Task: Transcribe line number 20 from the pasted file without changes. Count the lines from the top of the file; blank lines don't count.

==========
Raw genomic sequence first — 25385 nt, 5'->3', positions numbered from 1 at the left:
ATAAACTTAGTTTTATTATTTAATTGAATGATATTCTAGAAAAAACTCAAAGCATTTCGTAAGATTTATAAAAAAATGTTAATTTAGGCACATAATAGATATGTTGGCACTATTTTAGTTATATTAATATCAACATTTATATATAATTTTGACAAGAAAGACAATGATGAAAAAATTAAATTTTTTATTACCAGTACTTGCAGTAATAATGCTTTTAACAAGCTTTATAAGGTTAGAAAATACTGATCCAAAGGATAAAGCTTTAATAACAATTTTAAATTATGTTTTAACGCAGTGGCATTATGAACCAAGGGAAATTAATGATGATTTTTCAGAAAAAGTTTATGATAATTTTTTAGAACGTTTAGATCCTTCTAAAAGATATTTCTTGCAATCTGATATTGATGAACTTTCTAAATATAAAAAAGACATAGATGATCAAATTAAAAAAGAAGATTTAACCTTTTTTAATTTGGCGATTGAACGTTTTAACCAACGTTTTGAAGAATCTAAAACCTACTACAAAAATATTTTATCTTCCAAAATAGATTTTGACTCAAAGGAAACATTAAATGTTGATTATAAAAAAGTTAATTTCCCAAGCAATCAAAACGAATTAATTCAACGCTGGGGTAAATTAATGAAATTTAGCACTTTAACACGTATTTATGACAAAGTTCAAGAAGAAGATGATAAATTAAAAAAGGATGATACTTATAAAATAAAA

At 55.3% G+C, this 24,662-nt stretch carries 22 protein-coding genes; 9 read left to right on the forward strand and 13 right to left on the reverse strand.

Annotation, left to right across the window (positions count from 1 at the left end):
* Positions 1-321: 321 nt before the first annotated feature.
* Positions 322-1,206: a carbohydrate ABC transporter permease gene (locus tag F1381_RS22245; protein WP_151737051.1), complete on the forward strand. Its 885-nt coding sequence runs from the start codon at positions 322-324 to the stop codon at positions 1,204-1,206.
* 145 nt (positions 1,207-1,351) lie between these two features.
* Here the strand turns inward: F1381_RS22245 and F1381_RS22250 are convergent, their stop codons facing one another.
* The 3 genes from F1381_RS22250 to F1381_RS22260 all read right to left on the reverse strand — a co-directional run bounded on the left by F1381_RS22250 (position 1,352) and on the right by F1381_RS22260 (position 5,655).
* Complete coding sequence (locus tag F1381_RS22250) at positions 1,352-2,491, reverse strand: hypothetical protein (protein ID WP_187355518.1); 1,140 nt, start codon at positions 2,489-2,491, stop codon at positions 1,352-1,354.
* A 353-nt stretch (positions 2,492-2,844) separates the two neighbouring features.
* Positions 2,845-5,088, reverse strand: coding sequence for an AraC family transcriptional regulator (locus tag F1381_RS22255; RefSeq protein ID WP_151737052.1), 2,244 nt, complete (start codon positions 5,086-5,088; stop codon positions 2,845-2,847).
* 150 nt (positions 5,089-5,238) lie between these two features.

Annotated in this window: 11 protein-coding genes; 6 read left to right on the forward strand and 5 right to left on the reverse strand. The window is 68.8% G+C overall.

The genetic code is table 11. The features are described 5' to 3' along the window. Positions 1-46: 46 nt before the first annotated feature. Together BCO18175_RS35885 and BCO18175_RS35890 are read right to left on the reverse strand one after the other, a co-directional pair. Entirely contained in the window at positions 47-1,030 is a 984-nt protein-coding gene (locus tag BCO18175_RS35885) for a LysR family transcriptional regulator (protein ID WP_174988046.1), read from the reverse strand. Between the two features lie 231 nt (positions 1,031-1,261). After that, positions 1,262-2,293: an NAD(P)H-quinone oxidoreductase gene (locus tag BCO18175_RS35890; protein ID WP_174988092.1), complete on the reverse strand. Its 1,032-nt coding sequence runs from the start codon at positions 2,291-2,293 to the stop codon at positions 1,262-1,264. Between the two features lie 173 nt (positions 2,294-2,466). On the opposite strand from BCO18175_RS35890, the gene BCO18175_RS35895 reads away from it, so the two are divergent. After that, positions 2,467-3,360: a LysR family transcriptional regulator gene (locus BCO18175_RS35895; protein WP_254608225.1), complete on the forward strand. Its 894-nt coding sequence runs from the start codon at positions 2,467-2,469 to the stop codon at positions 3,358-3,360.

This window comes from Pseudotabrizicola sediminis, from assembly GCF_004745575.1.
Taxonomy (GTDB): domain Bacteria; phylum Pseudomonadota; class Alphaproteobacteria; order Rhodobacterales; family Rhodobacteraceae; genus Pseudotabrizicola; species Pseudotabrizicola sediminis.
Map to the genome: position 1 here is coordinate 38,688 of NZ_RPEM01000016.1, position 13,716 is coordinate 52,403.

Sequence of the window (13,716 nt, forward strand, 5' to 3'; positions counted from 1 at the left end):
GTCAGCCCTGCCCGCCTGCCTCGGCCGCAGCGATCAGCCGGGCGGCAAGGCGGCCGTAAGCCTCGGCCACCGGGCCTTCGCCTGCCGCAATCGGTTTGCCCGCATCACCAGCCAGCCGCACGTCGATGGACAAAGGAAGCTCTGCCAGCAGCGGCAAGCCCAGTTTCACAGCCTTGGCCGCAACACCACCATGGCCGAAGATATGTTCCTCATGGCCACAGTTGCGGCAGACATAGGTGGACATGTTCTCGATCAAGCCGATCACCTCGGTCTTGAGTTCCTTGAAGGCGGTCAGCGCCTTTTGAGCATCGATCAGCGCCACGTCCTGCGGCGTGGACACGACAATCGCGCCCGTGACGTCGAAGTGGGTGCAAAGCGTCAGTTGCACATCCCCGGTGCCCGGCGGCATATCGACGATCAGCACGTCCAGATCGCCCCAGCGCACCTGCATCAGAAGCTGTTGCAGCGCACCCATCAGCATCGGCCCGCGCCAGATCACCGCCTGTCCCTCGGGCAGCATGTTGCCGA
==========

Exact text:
GTCAGCCCTGCCCGCCTGCCTCGGCCGCAGCGATCAGCCGGGCGGCAAGGCGGCCGTAAGCCTCGGCCACCGGGCCTTCGCCTGCCGCAATCGGTTTGCCCGCATCACCAGCCAGCCGCACGTCGATGGACAAAGGAAGCTCTGCCAGCAGCGGCAAGCCCAGTTTCACAGCCTTGGCCGCAACACCACCATGGCCGAAGATATGTTCCTCATGGCCACAGTTGCGGCAGACATAGGTGGACATGTTCTCGATCAAGCCGATCACCTCGGTCTTGAGTTCCTTGAAGGCGGTCAGCGCCTTTTGAGCATCGATCAGCGCCACGTCCTGCGGCGTGGACACGACAATCGCGCCCGTGACGTCGAAGTGGGTGCAAAGCGTCAGTTGCACATCCCCGGTGCCCGGCGGCATATCGACGATCAGCACGTCCAGATCGCCCCAGCGCACCTGCATCAGAAGCTGTTGCAGCGCACCCATCAGCATCGGCCCGCGCCAGATCACCGCCTGTCCCTCGGGCAGCATGTTGCCGA